To fully support their team, coaches must ask pointed questions about the progress reps are making or the challenges they’re currently facing. Alternatively, you can also review action plan activity in your CRM, particularly if your preferred platform leverages automatic activity logging alongside task lists.
5. Embrace a narrow focus
It might seem like tackling multiple areas of improvement at the same time would lead to greater progress or speedier results, but the truth is that this strategy is likely to cause frustration and/or a feeling of burnout. This is because your reps will have their attention pulled in different directions. Instead, it’s much smarter for your sales team to concentrate on one area, as this acute focus lends itself to more accuracy, consistency and measurable gains (like closed deals).
By taking things one step at a time, you can help reps avoid overwhelm and provide adequate support as they navigate new or unforeseen challenges on the road to meeting their goals. On top of that, moving at an intentional pace presents an opportunity to discover what’s working, and then turn those successes into standard practice. For instance, if there’s a certain script that’s really connecting with customers, that dialogue can be used by reps company-wide.
In other words, your top-performing sellers are encouraged to share their skills and expertise with their fellow representatives, so your team benefits across the board. Healthy competition is one thing, but when people hoard their knowledge to the detriment of others, no one wins. As sales manager, it’s your responsibility to ensure the highest earners (and earnest newcomers) not only narrow their focus, but work in collaboration with one another whenever applicable.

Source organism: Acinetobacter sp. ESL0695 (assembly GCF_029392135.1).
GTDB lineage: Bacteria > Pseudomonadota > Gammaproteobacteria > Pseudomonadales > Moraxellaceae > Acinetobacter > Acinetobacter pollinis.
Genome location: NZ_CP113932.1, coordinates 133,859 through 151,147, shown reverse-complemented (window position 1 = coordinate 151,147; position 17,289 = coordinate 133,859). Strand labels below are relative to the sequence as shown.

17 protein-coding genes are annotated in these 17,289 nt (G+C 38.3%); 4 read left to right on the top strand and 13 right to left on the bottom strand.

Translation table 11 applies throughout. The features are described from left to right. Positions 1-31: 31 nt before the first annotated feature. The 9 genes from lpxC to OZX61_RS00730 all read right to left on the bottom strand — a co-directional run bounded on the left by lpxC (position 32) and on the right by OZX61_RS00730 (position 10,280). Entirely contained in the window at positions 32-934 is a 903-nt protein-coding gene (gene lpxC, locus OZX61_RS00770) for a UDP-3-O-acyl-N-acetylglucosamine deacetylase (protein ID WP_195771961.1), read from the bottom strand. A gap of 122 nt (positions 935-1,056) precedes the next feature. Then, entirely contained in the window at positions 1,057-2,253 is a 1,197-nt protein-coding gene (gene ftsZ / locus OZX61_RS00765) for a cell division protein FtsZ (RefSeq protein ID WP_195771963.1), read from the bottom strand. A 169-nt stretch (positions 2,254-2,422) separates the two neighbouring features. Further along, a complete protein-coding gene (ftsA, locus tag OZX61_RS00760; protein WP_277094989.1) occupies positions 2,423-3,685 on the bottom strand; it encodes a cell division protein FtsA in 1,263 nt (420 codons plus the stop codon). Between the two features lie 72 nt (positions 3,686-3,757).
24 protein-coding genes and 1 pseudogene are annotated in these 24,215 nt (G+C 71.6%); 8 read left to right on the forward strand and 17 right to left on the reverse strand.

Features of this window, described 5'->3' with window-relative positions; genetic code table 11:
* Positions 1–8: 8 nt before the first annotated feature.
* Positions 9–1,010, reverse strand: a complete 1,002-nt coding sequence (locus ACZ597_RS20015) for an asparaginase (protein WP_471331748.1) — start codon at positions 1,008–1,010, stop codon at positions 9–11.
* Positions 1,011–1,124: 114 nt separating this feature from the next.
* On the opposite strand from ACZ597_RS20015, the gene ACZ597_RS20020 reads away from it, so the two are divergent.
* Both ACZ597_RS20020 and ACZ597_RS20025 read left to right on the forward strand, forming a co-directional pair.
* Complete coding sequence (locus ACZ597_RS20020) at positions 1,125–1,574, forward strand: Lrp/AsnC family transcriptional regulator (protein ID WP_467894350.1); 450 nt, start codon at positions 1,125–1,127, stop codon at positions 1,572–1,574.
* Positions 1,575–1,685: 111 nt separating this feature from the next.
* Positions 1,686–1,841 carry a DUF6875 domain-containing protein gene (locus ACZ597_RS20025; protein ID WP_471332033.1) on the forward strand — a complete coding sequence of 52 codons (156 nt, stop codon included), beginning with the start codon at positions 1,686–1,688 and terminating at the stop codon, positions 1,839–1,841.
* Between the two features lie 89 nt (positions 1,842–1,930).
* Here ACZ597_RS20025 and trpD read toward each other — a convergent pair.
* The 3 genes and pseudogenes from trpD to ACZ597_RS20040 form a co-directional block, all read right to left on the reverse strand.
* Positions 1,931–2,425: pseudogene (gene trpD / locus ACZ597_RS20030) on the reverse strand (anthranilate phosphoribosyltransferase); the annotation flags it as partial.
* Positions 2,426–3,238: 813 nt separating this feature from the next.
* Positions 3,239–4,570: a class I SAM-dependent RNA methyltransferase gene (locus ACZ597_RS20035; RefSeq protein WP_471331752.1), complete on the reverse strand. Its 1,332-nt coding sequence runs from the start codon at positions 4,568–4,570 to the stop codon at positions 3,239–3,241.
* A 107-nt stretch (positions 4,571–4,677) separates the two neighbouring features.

How to improve the effectiveness of sales coaching
Even if you execute on all these techniques, there will likely still be room to elevate your coaching methods. The best way to enhance your coaching’s influence (and your leadership as a whole) is by incorporating the right technology into your approach.
With the help of Pitcher Coaching, you can prepare, coach and train your sales force to use your key messaging more effectively as they engage with both customers and prospects. Pitcher Coaching also helps your team meet their specific targets and helps them stay aligned with your company’s strategy.
To learn more about Pitcher Coaching, request a demo today.